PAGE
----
Putting the Philippines in the Fast Lane

ADB's support for the renovation of a highway north of the Philippines' capital of Manila has transformed the area's economic landscape.

Manila, Philippines—At World Wide Auctioneers, north of Manila, business people from all over the world wander among hundreds of trucks, cranes, and other heavy equipment. They are deciding what they want to bid on at an upcoming multimillion-dollar auction.

The global business people, the heavy equipment they are buying, and the auction company have one thing in common: they are here because of the North Luzon Expressway.

"Most of our equipment comes up the North Luzon Expressway from the Manila port, and most of our customers come up the highway from the Manila airport," says Eric Montandon, chair and chief executive officer of World Wide Auctioneers, which also maintains auction sites in Lebanon, the United Arab Emirates, and the United States.

Said Montandon, "We wouldn't have been able to locate our business here without the renovation of the expressway."

A Dramatic Shift

The North Luzon Expressway Rehabilitation and Expansion Project of the Asian Development Bank (ADB) helped renovate an 83.7-kilometer section of the road and build or rehabilitate 14 interchanges, 24 bridges, and 31 overpasses from Manila to the Clark Special Economic Zone in Pampanga province.

The project, a long time in the making, resulted in a landmark financing plan that engaged the private sector in infrastructure building in a new way. In the early 1990s, the government recognized the need to upgrade and modernize the 30-year-old highway. The road had fallen into disrepair, with flooded sections, potholes, and traffic congestion.

Despite the highway's poor condition, traffic grew significantly from 1992 to 1997. Commuters had little choice but take the highway, whatever its condition. It was the only major thoroughfare going north from Manila.

The government and ADB, the lead financing agency, worked together to assemble a US$378 million loan package, provided primarily by the private sector. ADB provided a loan of US$45 million and coordinated the loan of US$25 million by a group of international commercial banks.

For users of the highway, the impact has been dramatic. The road used to be a heavily pot-holed two-lane thoroughfare where overloaded trucks, speeding buses, and private vehicles dangerously competed for space. Today, it is a safe, smooth tollway with good lighting, modern signage, and vigorous enforcement of traffic laws.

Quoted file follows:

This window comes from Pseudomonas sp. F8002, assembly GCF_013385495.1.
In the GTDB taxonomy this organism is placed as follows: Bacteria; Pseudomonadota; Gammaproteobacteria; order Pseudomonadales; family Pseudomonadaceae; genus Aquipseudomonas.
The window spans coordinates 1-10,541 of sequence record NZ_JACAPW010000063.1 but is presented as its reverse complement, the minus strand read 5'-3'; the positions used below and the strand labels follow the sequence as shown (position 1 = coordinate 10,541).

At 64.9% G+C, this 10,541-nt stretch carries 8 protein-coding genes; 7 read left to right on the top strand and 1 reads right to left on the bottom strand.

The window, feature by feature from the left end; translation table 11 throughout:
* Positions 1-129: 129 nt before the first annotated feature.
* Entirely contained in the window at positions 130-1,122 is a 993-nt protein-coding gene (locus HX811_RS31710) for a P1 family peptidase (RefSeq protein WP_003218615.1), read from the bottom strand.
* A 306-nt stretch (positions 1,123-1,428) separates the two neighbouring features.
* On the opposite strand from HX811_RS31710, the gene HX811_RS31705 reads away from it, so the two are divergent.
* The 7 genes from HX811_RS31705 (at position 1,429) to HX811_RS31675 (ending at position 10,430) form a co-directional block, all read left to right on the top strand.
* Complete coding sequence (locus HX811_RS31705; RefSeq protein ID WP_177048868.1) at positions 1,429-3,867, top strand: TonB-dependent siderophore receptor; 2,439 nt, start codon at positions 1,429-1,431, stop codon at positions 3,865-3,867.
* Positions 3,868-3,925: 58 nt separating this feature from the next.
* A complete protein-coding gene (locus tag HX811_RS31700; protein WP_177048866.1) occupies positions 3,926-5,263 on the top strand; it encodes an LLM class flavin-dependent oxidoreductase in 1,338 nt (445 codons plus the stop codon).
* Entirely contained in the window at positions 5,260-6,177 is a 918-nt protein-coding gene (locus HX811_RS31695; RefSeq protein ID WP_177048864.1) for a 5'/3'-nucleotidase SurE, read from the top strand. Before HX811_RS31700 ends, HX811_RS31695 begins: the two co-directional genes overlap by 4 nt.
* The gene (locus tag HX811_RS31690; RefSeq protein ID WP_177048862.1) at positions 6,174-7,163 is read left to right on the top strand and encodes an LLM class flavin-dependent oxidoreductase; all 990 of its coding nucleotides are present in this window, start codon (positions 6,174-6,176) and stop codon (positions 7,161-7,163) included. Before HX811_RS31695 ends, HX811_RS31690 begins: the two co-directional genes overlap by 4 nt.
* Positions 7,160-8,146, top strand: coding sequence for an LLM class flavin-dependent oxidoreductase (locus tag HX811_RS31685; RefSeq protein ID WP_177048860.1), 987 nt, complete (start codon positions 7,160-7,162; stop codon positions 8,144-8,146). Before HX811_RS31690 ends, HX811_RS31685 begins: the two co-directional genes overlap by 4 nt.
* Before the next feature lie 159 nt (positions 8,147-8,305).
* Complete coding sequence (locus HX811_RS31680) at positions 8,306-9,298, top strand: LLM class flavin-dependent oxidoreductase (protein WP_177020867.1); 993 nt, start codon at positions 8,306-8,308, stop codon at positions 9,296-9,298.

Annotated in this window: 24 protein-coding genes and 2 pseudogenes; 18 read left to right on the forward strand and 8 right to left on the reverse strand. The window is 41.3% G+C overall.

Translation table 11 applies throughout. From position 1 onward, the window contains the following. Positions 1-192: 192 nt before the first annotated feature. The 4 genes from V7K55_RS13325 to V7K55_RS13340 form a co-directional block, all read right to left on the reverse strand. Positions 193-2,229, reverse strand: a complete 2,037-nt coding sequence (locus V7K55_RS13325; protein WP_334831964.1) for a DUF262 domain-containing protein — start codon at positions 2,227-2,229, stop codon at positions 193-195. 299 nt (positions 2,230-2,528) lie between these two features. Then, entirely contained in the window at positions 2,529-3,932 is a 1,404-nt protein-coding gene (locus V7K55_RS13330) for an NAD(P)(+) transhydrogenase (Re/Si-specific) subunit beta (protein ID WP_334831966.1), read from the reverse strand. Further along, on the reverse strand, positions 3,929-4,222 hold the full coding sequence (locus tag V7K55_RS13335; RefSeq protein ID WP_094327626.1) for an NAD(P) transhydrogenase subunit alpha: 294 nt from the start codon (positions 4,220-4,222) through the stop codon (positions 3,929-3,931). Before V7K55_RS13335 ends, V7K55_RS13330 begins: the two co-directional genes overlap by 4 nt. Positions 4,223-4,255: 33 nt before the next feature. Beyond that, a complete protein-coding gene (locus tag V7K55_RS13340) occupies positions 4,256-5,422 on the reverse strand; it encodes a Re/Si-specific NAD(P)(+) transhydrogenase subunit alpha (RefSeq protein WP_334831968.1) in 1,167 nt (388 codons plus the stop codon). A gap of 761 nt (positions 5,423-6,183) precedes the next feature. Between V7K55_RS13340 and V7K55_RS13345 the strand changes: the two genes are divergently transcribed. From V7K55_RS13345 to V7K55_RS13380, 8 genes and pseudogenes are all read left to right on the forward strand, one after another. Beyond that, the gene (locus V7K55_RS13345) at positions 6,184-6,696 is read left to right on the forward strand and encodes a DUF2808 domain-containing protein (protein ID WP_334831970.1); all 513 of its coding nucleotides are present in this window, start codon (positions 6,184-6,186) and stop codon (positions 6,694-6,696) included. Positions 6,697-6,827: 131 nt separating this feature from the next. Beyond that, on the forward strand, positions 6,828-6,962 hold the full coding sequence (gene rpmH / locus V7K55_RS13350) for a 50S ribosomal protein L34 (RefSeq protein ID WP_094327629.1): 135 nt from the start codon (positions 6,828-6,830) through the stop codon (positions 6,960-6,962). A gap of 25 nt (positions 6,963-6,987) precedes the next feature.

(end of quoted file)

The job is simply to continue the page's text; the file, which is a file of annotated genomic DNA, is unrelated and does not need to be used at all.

Signs of Growth

"We have seen this business thrive due to the renovation of the highway," says Adonis Baluyot, former chairman of the North Luzon Expressway Billboard Association. "The business barely existed before. People didn't want to put their company advertisements on the old road."

He notes that more than 50 billboards have been erected since the renovation, creating dozens of jobs for those who install and maintain the billboards, raising millions of pesos in revenue for advertising companies, and driving business toward the companies that use the billboards.

"There is a saying that the economic health of an area can be judged by the number and quality of billboards," says Baluyot. "If so, this area's economy is very healthy."

Travelers Welcome

The highway also opened up the picturesque areas in the north to greater tourism. The Spanish colonial city of Vigan, the historic rice terraces of Ifugao, and the beaches of La Union and Pagudpud used to be easily reached only by air. It required a much more arduous road trip to reach some of the top tourist destinations. Today, most areas can be reached in a day.

In Central Luzon, the area that benefits most from the new highway, tourism has risen steadily in the last 3 years, according to the Philippines Department of Tourism, with a 24% increase from 2007 to 2008. In 2009, the region had a total of 550,277 visitors.

Jim Sebree, a retired United States Air Force officer, operates the popular Cottage Kitchen Caf? in Angeles City, adjacent to the highway. He has seen business increase by about 15% since the upgraded highway opened. In response, Sebree has doubled his floor space and taken on new employees.

"It used to be a real challenge, getting to our place before they fixed the highway," said Sebree. "People always enjoyed our food, but the highway made our location more convenient." Now, he said, travelers heading north or returning to Manila can easily stop for a meal along the way.

An ADB review of the highway renovation project found that the average daily traffic from January to March 2009 was at 149,430 vehicle entries, the highest first-quarter traffic since commercial operations started in 2005, and 2.87% higher than the highest previously recorded - 145,258 vehicles in 2007.

Bringing Families Together

The highway's renovation has shown impressive results, but for Elmer Rotoni, it's all about his 1-year-old son, Carl. The professional driver works in the northern province of Zambales, but his wife and young son live in the capital city.

Before the upgrade of the highway, Rotoni, 41, spent weeks away from his wife. The commute was too unpredictable and arduous to complete regularly. After the highway was renovated, Rotoni could reliably time his commute to his family to about 2.5 hours from his provincial workplace to Manila.

Now, Rotoni can get home after work on Friday nights and play with his young son before he sleeps, then spend every weekend with his family, and be back to work Monday morning. He can also get home quickly for family emergencies or special occasions.

"Even though I was only about 100 kilometers from my family, I couldn't get home to see them because of the bad road. Now I see them every weekend and I'm a bigger part of their lives," says Rotoni. "For me, the highway has meant the reunion of my family."